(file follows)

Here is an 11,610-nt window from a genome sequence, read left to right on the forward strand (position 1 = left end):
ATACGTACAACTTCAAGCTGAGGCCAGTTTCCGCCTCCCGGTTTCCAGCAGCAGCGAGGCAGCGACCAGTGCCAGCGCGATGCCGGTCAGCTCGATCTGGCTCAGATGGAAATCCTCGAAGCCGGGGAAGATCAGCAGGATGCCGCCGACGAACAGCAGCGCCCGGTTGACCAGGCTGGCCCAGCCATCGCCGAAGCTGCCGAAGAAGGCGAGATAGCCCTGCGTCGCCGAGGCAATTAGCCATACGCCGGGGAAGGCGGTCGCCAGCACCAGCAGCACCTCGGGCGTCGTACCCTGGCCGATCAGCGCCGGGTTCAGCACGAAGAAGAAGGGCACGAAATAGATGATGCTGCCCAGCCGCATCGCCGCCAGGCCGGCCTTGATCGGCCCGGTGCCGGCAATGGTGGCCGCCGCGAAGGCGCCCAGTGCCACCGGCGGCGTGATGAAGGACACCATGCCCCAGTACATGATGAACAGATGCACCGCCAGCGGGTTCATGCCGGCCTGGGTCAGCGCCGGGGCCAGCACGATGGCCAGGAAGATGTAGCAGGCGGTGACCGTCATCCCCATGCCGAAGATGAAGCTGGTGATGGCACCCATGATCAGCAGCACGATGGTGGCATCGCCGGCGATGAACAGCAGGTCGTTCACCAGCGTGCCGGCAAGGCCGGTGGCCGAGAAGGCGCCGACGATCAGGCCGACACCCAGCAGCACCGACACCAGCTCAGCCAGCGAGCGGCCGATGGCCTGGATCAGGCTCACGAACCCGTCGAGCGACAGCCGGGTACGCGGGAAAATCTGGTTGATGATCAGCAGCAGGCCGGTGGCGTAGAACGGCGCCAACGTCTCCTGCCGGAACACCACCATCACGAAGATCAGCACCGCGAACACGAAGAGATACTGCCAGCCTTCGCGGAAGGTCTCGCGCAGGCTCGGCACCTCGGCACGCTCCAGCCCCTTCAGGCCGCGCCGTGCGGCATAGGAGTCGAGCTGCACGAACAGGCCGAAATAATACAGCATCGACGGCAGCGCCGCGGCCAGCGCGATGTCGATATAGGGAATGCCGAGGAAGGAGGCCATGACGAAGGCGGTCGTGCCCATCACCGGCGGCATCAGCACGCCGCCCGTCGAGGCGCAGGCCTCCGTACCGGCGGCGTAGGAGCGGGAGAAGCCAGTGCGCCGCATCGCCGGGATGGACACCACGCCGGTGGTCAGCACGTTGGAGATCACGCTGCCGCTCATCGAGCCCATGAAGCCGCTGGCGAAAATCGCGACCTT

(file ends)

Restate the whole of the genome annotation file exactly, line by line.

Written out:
Here is an 11,610-nt window from a genome sequence, read left to right on the forward strand (position 1 = left end):
ATACGTACAACTTCAAGCTGAGGCCAGTTTCCGCCTCCCGGTTTCCAGCAGCAGCGAGGCAGCGACCAGTGCCAGCGCGATGCCGGTCAGCTCGATCTGGCTCAGATGGAAATCCTCGAAGCCGGGGAAGATCAGCAGGATGCCGCCGACGAACAGCAGCGCCCGGTTGACCAGGCTGGCCCAGCCATCGCCGAAGCTGCCGAAGAAGGCGAGATAGCCCTGCGTCGCCGAGGCAATTAGCCATACGCCGGGGAAGGCGGTCGCCAGCACCAGCAGCACCTCGGGCGTCGTACCCTGGCCGATCAGCGCCGGGTTCAGCACGAAGAAGAAGGGCACGAAATAGATGATGCTGCCCAGCCGCATCGCCGCCAGGCCGGCCTTGATCGGCCCGGTGCCGGCAATGGTGGCCGCCGCGAAGGCGCCCAGTGCCACCGGCGGCGTGATGAAGGACACCATGCCCCAGTACATGATGAACAGATGCACCGCCAGCGGGTTCATGCCGGCCTGGGTCAGCGCCGGGGCCAGCACGATGGCCAGGAAGATGTAGCAGGCGGTGACCGTCATCCCCATGCCGAAGATGAAGCTGGTGATGGCACCCATGATCAGCAGCACGATGGTGGCATCGCCGGCGATGAACAGCAGGTCGTTCACCAGCGTGCCGGCAAGGCCGGTGGCCGAGAAGGCGCCGACGATCAGGCCGACACCCAGCAGCACCGACACCAGCTCAGCCAGCGAGCGGCCGATGGCCTGGATCAGGCTCACGAACCCGTCGAGCGACAGCCGGGTACGCGGGAAAATCTGGTTGATGATCAGCAGCAGGCCGGTGGCGTAGAACGGCGCCAACGTCTCCTGCCGGAACACCACCATCACGAAGATCAGCACCGCGAACACGAAGAGATACTGCCAGCCTTCGCGGAAGGTCTCGCGCAGGCTCGGCACCTCGGCACGCTCCAGCCCCTTCAGGCCGCGCCGTGCGGCATAGGAGTCGAGCTGCACGAACAGGCCGAAATAATACAGCATCGACGGCAGCGCCGCGGCCAGCGCGATGTCGATATAGGGAATGCCGAGGAAGGAGGCCATGACGAAGGCGGTCGTGCCCATCACCGGCGGCATCAGCACGCCGCCCGTCGAGGCGCAGGCCTCCGTACCGGCGGCGTAGGAGCGGGAGAAGCCAGTGCGCCGCATCGCCGGGATGGACACCACGCCGGTGGTCAGCACGTTGGAGATCACGCTGCCGCTCATCGAGCCCATGAAGCCGCTGGCGAAAATCGCGACCTT